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Biggest particle collider a step closer

Installation of the world's largest particle physics collider began Monday in Switzerland.
The first superconducting magnets for the Large Hadron Collider are put into place at CERN in Geneva.
The first superconducting magnets for the Large Hadron Collider are put into place at CERN in Geneva.AP Photo/CERN
/ Source: The Associated Press

Installation of the world’s largest particle physics collider began Monday with the lowering of a massive, superconducting magnet into the circular tunnel housing the new research facility that will draw scientists from all over the world, a spokeswoman said.

The 17-mile tunnel, housing the pipe-like accelerator, is big enough for a subway train and is located 150 to 500 feet under the Swiss-French border.

The aim of the project is to make the particles — in this case protons — travel at nearly the speed of light until they collide, emitting a shower of even smaller particles that will reveal mysteries about the makeup of matter.

The 50-foot-long magnet is the first of 1,232 of the same size that will be placed in the tunnel to speed subatomic particles around the accelerator, said Renilde Vanden Broeck, spokeswoman for the European Organization for Nuclear Research, known by the French initials CERN.

Italian Professor Lucio Rossi, who heads the magnet and superconductor project, said work had fallen four to six months behind because of technical problems in building and installing the huge magnets.

“Now we are catching up,” Rossi told The Associated Press, adding that he hopes “to finish exactly on time” so that the collider can start on schedule at the end of 2007.

The magnet that was lowered Monday weighs more than 38 tons. There will also be hundreds of other, smaller magnets in the tunnel.

The $1.8 billion accelerator, to be known as the Large Hadron Collider, will replace an earlier, less-powerful model that was removed from the tunnel in 2000.

Vanden Broeck said the magnets will be cooled to minus-456 degrees Fahrenheit so they can convey extremely high currents without any loss of energy.

That will enable them to control the path of the protons, which are 2,000 times heavier than the much more easily directed electrons that were used in the earlier accelerator.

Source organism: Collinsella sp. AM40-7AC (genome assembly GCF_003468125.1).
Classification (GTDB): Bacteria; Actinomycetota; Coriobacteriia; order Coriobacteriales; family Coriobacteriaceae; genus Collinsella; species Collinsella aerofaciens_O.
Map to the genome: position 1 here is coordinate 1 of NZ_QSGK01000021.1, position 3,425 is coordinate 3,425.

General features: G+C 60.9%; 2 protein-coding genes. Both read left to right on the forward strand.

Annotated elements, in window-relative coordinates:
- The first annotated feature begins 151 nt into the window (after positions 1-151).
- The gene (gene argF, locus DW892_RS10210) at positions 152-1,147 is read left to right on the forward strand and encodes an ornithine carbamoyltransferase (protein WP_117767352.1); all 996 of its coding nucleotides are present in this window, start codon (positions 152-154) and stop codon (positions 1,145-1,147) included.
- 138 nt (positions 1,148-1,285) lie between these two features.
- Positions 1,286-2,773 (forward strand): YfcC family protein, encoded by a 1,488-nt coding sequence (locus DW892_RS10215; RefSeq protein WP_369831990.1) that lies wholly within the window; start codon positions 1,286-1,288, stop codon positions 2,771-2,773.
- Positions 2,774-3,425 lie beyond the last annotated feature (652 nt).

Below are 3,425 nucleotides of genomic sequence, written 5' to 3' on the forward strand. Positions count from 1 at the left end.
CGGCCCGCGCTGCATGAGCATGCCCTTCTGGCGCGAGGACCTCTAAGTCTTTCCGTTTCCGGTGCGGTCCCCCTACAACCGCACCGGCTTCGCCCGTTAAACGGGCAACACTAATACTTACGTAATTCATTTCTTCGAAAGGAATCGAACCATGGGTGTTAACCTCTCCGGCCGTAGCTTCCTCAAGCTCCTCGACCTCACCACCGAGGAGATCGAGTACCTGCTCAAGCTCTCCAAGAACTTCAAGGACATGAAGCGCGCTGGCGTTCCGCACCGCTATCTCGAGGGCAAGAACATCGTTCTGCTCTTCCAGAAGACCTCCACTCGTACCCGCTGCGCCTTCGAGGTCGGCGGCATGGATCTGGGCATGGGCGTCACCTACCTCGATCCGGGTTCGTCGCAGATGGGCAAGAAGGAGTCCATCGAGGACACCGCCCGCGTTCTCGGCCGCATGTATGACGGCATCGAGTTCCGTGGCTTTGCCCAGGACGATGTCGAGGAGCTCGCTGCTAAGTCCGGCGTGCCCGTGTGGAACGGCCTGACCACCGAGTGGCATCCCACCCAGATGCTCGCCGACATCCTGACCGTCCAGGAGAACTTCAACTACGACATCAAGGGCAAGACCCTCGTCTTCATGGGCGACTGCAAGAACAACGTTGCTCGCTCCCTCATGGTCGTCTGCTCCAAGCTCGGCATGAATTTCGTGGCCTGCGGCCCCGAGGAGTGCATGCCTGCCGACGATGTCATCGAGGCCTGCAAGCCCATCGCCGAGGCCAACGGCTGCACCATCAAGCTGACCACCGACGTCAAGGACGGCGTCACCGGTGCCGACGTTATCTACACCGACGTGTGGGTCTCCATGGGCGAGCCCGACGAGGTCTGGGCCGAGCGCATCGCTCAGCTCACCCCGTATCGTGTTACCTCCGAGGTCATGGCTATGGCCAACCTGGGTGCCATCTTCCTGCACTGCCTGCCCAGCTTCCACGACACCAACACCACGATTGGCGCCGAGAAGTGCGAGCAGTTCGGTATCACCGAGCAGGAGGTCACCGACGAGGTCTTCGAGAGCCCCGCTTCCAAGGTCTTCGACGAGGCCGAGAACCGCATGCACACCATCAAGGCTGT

The superconducting magnets, chilled by super fluid helium, are a first for CERN, which previously used conventional magnets.

Similar superconducting magnets are in use at the Fermilab outside Chicago, which is currently the world’s most powerful collider, Rossi said. But the CERN magnets will have almost double Fermilab’s magnetic field and the CERN accelerator is several times larger.

“It makes our accelerator approximately eight to 10 times more powerful than the one that is in Batavia, Illinois,” Rossi said.

After the U.S. Congress in 1993 halted construction on the proposed Superconducting Super Collider in Texas, CERN became a focus for world research into matter and into understanding the origins of the universe.

Many American scientists are among the 6,500 scientists from 80 countries — half the world’s researchers specializing in particle physics — who work at CERN.

The lab’s 20 European member countries, as well as observer states like the United States and Japan, make contributions to pay CERN’s yearly budget of about $800 million.

Rossi said he was delighted to be able to proceed with the installation. The delay has left CERN with a massive backlog of equipment — 800 huge magnets that had to be stored outside because there were no buildings large enough to warehouse them.